Category Archives: Organizations

A Brain Tumor Survivor, Wealth Manager And Comedian Walk Into A Church…

Plenty of Westporters have plenty of remarkable stories.

Nathalie Jacob’s is more remarkable than most.

Raised in Colombia and schooled in France, she spent 10 years in high-level marketing jobs with Fortune 500 companies, in 5 countries. She and her husband were ready to begin a family when she was stricken with a brain tumor.

Surgery left her partially blind. She could not read or write. The only number she recognized was 8.

Recovery was brutal. Nathalie experienced life like a small child, all over again. Her path was long and arduous. It still continues.

Nathalie Jacob, with her daughter and her book.

Yet Nathalie — married to Simon Gilbert, with a 2-year-old daughter Nicole — has persevered. She re-learned simple tasks, then moved on to more complex ones.

She’s now the creator and admin of popular Facebook groups like Westport Stay-at-Home Moms, Westport Women and Tumores Cerebrales.

She’s also the author of a new book. “8: Rediscovering Life After a Brain Tumor” celebrates courage, resilience, and the importance of a fighting spirit.

Nathalie is always giving back. She’s donating all profits to the Connecticut Brain Tumor Alliance.

She launches her book this Friday (February 8, 7 p.m., Saugatuck Congregational Church). But “Health, Wealth & Fun” is not a solo event. Nathalie will share the stage at the evening of food, drinks and networking with 2 other talented Westporters. Both are introducing their own intriguing projects.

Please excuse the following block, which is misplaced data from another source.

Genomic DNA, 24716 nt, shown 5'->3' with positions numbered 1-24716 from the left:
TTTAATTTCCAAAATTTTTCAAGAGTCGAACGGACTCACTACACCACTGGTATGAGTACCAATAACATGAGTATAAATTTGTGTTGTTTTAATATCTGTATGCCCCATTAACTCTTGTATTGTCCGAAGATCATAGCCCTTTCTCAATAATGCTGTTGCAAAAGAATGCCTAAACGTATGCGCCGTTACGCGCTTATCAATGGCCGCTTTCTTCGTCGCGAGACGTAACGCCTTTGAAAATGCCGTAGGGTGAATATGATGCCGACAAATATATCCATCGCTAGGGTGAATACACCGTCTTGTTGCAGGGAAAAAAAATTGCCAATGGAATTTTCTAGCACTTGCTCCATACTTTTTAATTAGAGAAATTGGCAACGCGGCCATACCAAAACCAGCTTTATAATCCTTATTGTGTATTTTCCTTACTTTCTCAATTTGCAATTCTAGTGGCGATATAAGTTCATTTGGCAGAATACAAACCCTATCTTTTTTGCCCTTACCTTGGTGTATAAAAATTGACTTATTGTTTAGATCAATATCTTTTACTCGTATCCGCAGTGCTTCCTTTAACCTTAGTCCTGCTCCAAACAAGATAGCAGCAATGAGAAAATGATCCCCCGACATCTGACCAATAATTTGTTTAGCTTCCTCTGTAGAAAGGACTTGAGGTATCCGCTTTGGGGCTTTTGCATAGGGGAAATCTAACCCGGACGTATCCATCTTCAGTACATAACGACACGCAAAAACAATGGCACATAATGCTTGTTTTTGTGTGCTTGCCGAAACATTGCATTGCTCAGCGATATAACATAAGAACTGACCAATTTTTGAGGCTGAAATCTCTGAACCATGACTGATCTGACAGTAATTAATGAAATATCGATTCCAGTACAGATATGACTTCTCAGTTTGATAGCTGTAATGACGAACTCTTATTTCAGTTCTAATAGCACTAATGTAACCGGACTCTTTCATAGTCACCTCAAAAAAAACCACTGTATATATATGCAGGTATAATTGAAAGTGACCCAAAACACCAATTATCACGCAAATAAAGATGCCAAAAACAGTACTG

Kiana Danial is the Iranian-born, Jewish-raised CEO of, an award-winning personal investing and wealth management expert, and author of the new book “Cryptocurrency Investing for Dummies.”

Bari Alyse Rudin is an accomplished comedian, writer and producer. She launches her podcast, “Community News.”

President Kennedy once called a Nobel Prize dinner “the most extraordinary collection of talent, of human knowledge, that has ever been gathered together at the White House, with the possible exception of when Thomas Jefferson dined alone.”

Friday’s Saugatuck Church event is not quite that. But it sure is a great night to celebrate health, wealth and the human spirit.